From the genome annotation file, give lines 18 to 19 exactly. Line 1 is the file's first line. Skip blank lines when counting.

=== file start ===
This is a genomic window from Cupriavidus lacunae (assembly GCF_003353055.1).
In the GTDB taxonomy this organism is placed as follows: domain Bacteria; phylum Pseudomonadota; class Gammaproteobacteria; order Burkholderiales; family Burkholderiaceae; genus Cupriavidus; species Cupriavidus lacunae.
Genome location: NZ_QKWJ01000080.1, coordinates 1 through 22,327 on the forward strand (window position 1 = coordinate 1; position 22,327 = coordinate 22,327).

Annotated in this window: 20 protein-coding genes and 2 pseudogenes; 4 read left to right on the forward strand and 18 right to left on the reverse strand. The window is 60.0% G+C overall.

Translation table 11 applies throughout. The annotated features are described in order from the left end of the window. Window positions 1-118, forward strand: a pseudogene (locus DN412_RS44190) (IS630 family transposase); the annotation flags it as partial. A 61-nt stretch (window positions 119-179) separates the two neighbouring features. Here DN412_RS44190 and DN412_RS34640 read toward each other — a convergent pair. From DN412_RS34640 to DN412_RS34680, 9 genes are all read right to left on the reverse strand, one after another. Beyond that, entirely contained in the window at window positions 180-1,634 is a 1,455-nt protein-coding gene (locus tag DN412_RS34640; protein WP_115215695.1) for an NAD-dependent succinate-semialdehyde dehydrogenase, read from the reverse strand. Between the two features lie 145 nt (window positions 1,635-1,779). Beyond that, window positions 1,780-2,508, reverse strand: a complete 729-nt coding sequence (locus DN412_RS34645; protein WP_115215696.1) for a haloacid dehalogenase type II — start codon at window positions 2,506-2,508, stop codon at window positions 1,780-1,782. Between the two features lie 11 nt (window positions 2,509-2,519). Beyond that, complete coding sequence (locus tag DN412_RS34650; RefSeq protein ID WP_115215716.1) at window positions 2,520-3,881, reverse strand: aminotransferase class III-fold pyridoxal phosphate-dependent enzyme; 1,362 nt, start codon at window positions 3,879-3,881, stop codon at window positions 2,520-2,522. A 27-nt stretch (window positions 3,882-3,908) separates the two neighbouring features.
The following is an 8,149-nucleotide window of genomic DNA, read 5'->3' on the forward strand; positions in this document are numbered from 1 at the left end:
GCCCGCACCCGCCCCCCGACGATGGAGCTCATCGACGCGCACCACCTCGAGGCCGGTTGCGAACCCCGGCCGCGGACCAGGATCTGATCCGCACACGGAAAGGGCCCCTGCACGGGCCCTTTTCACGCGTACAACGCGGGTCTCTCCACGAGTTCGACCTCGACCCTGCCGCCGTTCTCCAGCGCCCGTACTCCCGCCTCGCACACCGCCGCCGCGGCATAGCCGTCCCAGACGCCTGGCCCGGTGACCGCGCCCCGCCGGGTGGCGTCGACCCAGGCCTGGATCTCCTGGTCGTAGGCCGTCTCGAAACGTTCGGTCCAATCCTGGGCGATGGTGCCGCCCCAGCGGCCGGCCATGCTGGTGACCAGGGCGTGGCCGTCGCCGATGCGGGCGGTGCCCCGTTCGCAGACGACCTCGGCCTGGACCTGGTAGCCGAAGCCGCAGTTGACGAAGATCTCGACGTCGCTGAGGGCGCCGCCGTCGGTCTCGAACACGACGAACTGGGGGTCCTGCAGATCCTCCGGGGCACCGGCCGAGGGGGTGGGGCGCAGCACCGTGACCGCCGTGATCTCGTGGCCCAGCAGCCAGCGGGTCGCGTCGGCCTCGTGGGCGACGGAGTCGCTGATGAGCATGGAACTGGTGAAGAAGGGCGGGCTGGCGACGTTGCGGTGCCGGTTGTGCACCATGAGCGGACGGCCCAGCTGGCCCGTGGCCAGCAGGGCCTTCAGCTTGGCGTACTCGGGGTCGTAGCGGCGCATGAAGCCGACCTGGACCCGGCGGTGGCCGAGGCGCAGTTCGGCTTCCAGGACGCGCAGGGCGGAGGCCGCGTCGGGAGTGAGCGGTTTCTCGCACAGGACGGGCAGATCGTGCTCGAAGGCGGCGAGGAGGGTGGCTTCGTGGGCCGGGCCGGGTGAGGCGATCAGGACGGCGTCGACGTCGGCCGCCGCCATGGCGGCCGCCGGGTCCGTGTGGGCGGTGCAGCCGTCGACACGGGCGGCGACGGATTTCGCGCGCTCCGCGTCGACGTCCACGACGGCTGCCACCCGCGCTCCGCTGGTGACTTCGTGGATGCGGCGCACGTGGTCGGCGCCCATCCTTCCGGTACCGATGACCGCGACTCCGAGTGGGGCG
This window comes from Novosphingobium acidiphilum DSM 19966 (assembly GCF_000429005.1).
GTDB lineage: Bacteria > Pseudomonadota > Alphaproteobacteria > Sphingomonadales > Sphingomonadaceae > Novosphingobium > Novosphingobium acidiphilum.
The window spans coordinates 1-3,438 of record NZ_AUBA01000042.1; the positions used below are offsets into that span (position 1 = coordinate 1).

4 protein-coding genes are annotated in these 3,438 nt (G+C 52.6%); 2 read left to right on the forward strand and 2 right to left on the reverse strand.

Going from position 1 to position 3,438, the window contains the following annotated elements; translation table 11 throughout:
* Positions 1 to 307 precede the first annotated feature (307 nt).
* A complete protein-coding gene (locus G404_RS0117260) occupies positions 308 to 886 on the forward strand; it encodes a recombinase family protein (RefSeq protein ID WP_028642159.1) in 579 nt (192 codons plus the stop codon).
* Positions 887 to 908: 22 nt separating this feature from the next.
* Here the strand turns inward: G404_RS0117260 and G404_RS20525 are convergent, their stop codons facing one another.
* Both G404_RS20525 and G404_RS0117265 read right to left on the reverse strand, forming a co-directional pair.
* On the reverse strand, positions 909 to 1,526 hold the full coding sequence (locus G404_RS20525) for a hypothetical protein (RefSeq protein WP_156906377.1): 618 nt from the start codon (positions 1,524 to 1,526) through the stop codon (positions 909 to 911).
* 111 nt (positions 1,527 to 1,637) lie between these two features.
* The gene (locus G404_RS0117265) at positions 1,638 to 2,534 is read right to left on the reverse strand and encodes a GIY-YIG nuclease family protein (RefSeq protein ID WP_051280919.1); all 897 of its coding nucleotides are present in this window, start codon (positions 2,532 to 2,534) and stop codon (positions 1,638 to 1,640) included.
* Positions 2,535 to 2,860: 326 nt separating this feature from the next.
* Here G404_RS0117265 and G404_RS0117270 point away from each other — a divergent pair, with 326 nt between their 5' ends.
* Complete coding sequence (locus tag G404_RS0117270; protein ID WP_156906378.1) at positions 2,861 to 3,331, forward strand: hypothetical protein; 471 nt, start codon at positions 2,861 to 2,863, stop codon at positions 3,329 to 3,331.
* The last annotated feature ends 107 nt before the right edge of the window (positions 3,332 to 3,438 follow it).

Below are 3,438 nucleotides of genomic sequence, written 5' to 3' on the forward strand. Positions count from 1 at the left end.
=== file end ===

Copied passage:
* On the reverse strand, positions 909 to 1,526 hold the full coding sequence (locus G404_RS20525) for a hypothetical protein (RefSeq protein WP_156906377.1): 618 nt from the start codon (positions 1,524 to 1,526) through the stop codon (positions 909 to 911).
* 111 nt (positions 1,527 to 1,637) lie between these two features.